By Chaz Kangas
By Sound of the City
By Peter Gerstenzang
By Katherine Turman
By Chris Kornelis
By Brian McManus
By Ray Cummings
By Nicholas Pell
On 1997's Homogenic, Björk bellowed, "I thought I could organize freedom/How Scandinavian of me/You sussed it out, didn't you?" She was right; we had sussed itwhich wouldn't qualify us for the Olympic sussing team or anything. Organizing freedom is what Björk does best. It's how she's managed to shapeshift and glide in and out of hipster stylees without looking like a chaser. She can be needy without seeming desperate. In and out of zing-boom love, married to herself. It's how she's turned from a tinker-belle radio star into a swoony Guggenheim fetish. How she's became the avant-gardest of the poppers, the poppiest of the avant-garden. How she's managed to dance, glitch, croon, wail, huff, and hushdraping herself in a swan carcass at the 2001 Oscars like the vanquishing, winking Leda she is.
Medulla is a record made by somebody who really trusts her cerebrum and cerebellum. And why shouldn't she? Her career has been a pageant of intellect and a circus of balance. And now, like the minimalists she's so much busier than, Björk investigates the mysteries of life functionbreath and blood surge and beatcontrolled by the reptilian brain. It's as if the Björk from the 1998 Michel Gondrydirected "Joga" video, who opened her sci-fi chest to reveal Icelandic landscapes, is now returning to hear the sound of that hidden place. Not sound rendered by instrumentsby breath. And not only her own breath, but also the rhythm of gestating life. This is a motorcycle mama record for sure, conceived as Björk and her partner Matthew Barney began their collaboration on an eventually human zygotic installation.
Slicing through sometimes dense, often classically informed vocal atmospherics, Björk channels some weird, white foremothers. The melody of "Show Me Forgiveness" seems Ouijaed right from the Shaggs' "Sweet Thing," and the woof of "Where Is the Line" recalls the urgent trudge of Joni Mitchell's "Jungle Line," as Mike Patton shows up to growl over Rahzel's beatbox push, and an Icelandic choir's close-tone drone and whistling conjure a psychic state of emergency. Popped cheeks like Pong volleys recall the strangely organic roundness of early video game sounds. Frustrated amid love's dissonance, Björk addresses perhaps a heavy fetus, perhaps a lover pirouetting past the vanishing point, "I want to have capacity for you/I want to be elaaaaastic for you." The lush choral art-song "Vökuró" recreates the trepidation before a birth, while "Öll Birtan" mimics labor itself, its Lamaze "hi hi hoo"s climaxing in a ripping howl.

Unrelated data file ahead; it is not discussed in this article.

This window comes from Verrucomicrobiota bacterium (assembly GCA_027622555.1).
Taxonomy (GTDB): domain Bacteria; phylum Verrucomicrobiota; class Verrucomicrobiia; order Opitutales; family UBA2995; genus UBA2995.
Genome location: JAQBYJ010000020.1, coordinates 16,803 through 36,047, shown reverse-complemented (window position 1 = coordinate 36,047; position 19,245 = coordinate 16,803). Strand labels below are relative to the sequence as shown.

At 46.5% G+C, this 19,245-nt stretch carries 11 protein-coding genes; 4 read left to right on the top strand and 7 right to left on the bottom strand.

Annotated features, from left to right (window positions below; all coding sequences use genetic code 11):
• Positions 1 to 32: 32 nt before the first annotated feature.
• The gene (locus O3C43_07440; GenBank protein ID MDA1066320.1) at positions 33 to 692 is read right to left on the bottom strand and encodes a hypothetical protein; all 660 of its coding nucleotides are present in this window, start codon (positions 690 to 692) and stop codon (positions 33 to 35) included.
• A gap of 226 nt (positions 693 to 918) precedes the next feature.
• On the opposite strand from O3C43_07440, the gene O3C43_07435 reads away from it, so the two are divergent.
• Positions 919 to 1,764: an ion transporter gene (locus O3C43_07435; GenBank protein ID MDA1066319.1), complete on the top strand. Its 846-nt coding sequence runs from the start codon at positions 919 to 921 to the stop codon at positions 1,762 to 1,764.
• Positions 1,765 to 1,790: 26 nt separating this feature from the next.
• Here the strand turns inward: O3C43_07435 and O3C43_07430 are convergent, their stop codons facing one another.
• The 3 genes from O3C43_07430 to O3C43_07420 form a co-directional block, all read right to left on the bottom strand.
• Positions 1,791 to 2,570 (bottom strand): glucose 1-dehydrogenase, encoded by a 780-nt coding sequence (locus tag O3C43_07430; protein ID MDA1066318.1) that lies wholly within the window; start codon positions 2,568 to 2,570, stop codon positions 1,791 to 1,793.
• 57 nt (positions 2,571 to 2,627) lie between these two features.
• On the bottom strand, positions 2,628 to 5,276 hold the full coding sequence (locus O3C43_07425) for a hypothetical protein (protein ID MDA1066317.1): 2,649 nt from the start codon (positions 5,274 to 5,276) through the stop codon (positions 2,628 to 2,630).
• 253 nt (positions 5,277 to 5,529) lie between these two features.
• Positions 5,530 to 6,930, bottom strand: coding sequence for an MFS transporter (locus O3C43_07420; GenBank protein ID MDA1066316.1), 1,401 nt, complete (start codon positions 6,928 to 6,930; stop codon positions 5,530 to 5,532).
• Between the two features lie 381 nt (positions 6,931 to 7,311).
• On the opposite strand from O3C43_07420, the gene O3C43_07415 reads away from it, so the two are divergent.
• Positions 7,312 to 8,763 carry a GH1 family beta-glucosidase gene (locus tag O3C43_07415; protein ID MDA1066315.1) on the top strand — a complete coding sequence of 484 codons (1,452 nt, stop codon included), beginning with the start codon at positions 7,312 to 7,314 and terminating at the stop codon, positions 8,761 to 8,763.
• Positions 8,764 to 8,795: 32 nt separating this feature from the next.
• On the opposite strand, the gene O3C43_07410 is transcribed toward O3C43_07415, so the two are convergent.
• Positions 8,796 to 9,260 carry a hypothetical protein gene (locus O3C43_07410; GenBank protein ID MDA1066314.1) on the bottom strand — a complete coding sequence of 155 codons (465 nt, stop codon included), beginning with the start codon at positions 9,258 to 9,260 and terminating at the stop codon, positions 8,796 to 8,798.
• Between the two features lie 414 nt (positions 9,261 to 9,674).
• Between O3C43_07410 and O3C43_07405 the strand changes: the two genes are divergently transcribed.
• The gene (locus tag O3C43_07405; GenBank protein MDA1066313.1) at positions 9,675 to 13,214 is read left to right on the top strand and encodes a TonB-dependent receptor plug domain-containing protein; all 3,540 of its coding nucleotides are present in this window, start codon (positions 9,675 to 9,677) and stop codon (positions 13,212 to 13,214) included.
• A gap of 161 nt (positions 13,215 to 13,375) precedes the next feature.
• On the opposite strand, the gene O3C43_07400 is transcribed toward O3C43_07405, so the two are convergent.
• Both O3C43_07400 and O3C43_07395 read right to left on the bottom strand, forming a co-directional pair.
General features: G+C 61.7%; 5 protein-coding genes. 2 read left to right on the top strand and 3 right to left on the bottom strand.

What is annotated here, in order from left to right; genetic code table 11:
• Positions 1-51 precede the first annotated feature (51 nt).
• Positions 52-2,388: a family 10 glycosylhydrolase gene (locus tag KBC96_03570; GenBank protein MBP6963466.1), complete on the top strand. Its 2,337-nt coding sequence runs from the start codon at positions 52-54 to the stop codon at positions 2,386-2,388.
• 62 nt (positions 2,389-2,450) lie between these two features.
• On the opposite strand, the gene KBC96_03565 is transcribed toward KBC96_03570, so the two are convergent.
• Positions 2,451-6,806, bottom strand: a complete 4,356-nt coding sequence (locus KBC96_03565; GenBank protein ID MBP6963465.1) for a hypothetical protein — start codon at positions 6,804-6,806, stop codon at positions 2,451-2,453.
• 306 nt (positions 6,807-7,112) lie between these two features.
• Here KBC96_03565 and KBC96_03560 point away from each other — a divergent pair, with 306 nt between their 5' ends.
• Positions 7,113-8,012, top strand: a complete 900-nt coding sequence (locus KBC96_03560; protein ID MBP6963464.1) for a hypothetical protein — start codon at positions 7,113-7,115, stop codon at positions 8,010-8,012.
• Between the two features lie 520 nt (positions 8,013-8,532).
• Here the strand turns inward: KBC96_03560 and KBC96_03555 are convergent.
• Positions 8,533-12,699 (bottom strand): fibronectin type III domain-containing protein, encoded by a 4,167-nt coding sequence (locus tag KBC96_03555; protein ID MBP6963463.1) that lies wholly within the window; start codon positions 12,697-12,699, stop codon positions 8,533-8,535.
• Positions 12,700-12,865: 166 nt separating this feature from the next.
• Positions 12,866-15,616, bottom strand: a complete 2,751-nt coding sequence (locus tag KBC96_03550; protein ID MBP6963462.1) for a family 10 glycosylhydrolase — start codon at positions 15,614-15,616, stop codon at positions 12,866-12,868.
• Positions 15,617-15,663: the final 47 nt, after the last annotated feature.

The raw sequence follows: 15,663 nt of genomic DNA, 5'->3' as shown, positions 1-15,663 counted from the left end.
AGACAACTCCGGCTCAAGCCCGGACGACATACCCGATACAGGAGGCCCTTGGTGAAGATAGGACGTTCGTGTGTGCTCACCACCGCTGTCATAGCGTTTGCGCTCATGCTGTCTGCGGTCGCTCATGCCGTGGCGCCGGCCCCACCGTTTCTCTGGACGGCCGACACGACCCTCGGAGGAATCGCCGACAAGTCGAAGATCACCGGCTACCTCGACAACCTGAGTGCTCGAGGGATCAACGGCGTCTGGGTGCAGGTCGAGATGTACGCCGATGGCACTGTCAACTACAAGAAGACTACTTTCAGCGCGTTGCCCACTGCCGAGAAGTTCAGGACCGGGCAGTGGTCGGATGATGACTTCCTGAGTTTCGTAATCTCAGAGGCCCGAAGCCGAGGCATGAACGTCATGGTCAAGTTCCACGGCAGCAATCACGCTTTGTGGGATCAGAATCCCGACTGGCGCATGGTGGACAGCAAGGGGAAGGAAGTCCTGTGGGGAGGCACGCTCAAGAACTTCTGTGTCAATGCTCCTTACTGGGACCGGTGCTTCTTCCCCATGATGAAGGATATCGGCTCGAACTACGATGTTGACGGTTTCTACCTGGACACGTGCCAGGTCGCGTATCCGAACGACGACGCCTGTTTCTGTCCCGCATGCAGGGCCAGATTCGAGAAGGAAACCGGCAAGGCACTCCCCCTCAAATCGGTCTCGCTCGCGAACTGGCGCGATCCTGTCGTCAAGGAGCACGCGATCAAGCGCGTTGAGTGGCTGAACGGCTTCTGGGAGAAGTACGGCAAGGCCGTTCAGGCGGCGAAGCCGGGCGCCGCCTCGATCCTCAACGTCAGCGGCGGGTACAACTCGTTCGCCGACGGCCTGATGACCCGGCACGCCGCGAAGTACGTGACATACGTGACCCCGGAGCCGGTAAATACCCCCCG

Where 2001's Vespertine was erotic, Medulla is reflexive and awestruck. A mingling of postpartum jealousy and joy. The child-welcoming "Who Is It" nods to "world music" warmth with its throat-sung yelps and Rhythm of the Saints bounce just before the cool "Submarine," penned with Robert Wyatt, retreats into chants that sound like the Beach Boys caught in the magnetic field of Solaris. The sensual ghost of Vespertine slides through an open window in the beautiful "Desired Constellation," which finds Björk pondering cosmic justice over electro-cricket static. "Stars," she croons ruefully, "I throw them like dice."
Medulla's songs are like polygraph poems, measuring the biofeedback of creation and desire. Wondering, as our pixie MILF worries on vocal jazz ballad "Sonnets/Unrealities," about the potential physical fallout that might occur "if on another's face your sweet hair lay." All of this she considers while trying to be a good, arty, independent, breast-feeding mom who can write a remix-ready club hit when she feels like it. After all of Medulla's mid-tempo choral layering, the sudden thrill of "Triumph of a Heart" shocks like defibrillation, its percussive "brrrrrrrrr" babbled by Japanese motormouth Dokaka over dance beats spat by a roused Rahzel. It's the kind of yaba-yaba knee-knee-knee that gets Timbaland's blood up. Freedom unleashed at precisely the right moment. We suss and suss and suss.